Ukraine Orders Besieged City to Fight to the Death

The Ukrainian government has announced that “there can be no question of any surrender” for the besieged city of Mariupol, seemingly affirming that Kiev intends for the defenders to fight to the death rather than let the Russians take the key city. The statement came in response to an ultimatum from Russia demanding that remaining Ukrainian soldiers in the city lay down their arms before a designated time.

No hope of rescue for besieged city

The refusal to surrender Mariupol comes from the government in Kiev, rather than the troops currently defending what’s left of the besieged city.

Surviving Ukrainian troops in the pocket are now cut off from the rest of the country by land and sea, so it is not clear that Kiev has any realistic command of the situation.

The government has admitted that there is no possibility of the city being relieved or reinforced; the defenders have been told that their only option is to fight to the bitter end in Mariupol.

The defenders, including the controversial Azov Battalion, appear to be unhappy with this state of affairs. Along with other local authorities and soldiers, they have asked the Zelensky government and the rest of the world for more substantial help.

Russian forces have been slowly but steadily closing the Mariupol pocket, but the city is large and significant parts of it remain in Ukrainian hands despite weeks of fighting.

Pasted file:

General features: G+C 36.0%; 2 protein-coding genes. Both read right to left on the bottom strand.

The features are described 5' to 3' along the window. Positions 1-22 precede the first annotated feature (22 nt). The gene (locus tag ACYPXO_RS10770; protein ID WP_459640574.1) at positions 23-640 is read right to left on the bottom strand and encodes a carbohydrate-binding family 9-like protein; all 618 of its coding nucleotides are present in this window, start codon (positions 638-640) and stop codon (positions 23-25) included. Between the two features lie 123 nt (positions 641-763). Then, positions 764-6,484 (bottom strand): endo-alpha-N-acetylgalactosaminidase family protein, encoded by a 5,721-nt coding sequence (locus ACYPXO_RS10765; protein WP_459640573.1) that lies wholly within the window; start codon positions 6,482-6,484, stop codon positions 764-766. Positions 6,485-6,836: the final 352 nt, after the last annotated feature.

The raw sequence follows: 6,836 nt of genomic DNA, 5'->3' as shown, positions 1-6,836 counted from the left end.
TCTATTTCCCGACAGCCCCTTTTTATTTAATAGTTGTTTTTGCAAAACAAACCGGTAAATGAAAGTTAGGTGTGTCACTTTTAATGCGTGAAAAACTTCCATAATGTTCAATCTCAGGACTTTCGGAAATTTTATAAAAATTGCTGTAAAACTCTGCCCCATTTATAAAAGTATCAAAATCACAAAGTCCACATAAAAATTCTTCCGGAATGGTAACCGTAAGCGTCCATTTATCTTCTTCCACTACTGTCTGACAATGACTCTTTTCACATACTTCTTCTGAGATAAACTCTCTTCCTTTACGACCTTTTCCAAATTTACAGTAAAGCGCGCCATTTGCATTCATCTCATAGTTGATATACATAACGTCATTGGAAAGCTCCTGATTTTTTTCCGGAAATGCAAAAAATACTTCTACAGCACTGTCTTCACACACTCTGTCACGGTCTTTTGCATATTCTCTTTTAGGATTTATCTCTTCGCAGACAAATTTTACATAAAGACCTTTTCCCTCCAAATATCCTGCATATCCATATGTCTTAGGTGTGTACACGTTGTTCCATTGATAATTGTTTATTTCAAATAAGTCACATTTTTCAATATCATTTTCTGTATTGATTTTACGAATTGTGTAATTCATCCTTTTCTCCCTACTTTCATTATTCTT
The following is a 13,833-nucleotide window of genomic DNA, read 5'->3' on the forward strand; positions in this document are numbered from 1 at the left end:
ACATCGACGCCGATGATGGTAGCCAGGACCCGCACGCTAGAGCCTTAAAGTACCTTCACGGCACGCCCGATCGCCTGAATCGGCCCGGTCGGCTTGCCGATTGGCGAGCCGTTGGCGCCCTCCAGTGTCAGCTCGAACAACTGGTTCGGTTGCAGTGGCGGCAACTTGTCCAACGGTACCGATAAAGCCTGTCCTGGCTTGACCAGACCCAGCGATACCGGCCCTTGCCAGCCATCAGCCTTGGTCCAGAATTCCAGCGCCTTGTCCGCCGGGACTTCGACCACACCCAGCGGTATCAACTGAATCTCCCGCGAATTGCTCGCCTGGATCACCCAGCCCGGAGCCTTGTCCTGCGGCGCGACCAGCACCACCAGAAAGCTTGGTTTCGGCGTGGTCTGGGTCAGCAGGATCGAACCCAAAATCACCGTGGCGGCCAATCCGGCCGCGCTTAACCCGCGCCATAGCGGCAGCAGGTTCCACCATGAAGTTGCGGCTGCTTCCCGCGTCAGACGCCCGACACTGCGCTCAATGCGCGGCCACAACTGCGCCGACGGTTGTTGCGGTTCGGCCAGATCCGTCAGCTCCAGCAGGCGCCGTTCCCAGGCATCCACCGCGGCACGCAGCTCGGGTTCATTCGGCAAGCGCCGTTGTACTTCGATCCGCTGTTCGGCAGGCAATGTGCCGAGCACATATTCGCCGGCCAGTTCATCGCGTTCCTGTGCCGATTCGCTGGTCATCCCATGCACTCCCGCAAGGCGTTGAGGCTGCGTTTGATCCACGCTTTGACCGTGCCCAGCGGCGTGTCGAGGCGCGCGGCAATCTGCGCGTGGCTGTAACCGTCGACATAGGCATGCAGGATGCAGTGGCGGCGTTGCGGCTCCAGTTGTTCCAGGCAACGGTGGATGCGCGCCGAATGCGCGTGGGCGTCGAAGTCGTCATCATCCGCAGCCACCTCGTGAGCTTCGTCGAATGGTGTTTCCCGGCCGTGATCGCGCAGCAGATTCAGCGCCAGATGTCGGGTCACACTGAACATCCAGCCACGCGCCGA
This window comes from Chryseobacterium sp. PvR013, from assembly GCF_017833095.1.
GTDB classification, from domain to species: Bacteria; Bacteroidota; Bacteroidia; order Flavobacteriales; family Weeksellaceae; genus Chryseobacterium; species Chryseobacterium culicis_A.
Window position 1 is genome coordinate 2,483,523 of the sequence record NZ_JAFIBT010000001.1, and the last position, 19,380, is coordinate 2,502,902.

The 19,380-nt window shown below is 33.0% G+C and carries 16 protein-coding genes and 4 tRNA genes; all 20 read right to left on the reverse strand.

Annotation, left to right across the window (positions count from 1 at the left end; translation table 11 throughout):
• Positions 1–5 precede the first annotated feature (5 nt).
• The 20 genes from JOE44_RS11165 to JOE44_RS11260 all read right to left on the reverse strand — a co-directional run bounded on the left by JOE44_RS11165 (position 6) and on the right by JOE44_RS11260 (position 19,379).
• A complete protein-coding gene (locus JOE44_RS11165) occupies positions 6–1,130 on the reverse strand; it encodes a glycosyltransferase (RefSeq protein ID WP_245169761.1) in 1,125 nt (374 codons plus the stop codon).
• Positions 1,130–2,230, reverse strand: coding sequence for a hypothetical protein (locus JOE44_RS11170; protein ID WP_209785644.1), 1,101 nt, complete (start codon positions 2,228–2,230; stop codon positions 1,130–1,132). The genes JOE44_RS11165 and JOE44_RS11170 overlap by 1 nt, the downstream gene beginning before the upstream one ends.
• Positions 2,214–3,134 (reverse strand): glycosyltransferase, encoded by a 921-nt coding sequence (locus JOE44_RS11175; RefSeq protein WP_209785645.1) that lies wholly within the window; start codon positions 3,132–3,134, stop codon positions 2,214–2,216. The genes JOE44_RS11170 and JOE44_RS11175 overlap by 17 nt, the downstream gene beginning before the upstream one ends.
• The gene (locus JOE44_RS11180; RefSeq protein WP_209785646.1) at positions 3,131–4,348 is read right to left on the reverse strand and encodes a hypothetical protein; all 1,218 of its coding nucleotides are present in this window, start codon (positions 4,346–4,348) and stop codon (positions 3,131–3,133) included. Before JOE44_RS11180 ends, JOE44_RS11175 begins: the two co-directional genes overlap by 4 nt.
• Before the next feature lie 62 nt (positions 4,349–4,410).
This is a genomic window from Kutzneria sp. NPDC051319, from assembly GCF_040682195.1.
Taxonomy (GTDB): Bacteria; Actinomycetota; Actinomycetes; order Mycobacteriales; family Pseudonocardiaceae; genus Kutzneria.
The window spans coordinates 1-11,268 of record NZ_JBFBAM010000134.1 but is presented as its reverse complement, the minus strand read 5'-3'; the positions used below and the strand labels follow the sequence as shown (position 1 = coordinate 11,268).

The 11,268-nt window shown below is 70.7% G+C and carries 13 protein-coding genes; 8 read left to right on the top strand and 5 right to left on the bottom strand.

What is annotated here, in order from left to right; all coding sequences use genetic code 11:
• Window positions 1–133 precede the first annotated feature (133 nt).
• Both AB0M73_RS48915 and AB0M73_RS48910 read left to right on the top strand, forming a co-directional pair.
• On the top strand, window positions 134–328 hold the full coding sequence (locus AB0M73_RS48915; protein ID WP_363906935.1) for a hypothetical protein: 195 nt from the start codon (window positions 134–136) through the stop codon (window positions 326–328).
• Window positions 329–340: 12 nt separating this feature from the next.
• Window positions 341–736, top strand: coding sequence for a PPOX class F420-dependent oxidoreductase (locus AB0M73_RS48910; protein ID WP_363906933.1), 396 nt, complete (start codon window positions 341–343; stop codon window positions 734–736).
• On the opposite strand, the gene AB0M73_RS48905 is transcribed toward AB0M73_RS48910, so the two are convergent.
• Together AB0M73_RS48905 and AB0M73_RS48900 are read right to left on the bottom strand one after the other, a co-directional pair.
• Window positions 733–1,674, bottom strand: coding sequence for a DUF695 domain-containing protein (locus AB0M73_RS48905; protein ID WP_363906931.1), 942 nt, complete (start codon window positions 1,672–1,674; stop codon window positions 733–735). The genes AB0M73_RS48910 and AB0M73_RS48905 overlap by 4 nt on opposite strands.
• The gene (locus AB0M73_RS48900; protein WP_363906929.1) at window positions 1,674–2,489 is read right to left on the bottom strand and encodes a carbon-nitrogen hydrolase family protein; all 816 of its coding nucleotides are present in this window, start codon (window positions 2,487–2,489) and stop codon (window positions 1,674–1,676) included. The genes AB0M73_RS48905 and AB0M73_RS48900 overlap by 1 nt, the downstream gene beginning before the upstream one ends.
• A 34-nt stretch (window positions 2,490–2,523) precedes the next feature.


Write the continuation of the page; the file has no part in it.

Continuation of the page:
Each side has accused the other of carrying out countless atrocities over the course of the siege, but as with most of the war so far it is difficult to distinguish the truth from propaganda and unsubstantiated rumors.

Kiev refuses to give up ground

Russia’s terms for the surrender were, at face value, very generous. Ukrainian troops were to be allowed to leave the city and travel to Ukrainian-held territory provided they hand over their weapons.

Kiev may have thought that these terms were too good to be true. Alternatively, there may be a desire to hold Mariupol for as long as possible to relieve the pressure elsewhere.

A third option is that Zelensky’s government is simply refusing to permit any surrenders. Combatants who remain in Mariupol will either surrender as individuals or be killed, but the government will not have formally conceded that the Russians have taken it.

The siege is the most glaring example of the clash between military and political realities. Mariupol is in a hopeless situation militarily, but Zelensky’s presidency could come to a very abrupt end if he gives any ground to the Russians.

Unfortunately, civilians remain caught in the middle.  Kiev’s refusal to consider a surrender will not turn defeat into victory in Mariupol, but it will prolong the misery of the siege for days to come.

Ukrainian troops defending the city itself, of course, will decide whether or not they are willing to sacrifice themselves. Given their tenacity in defending the city even after being completely surrounded, many may indeed choose to go to the bitter end.

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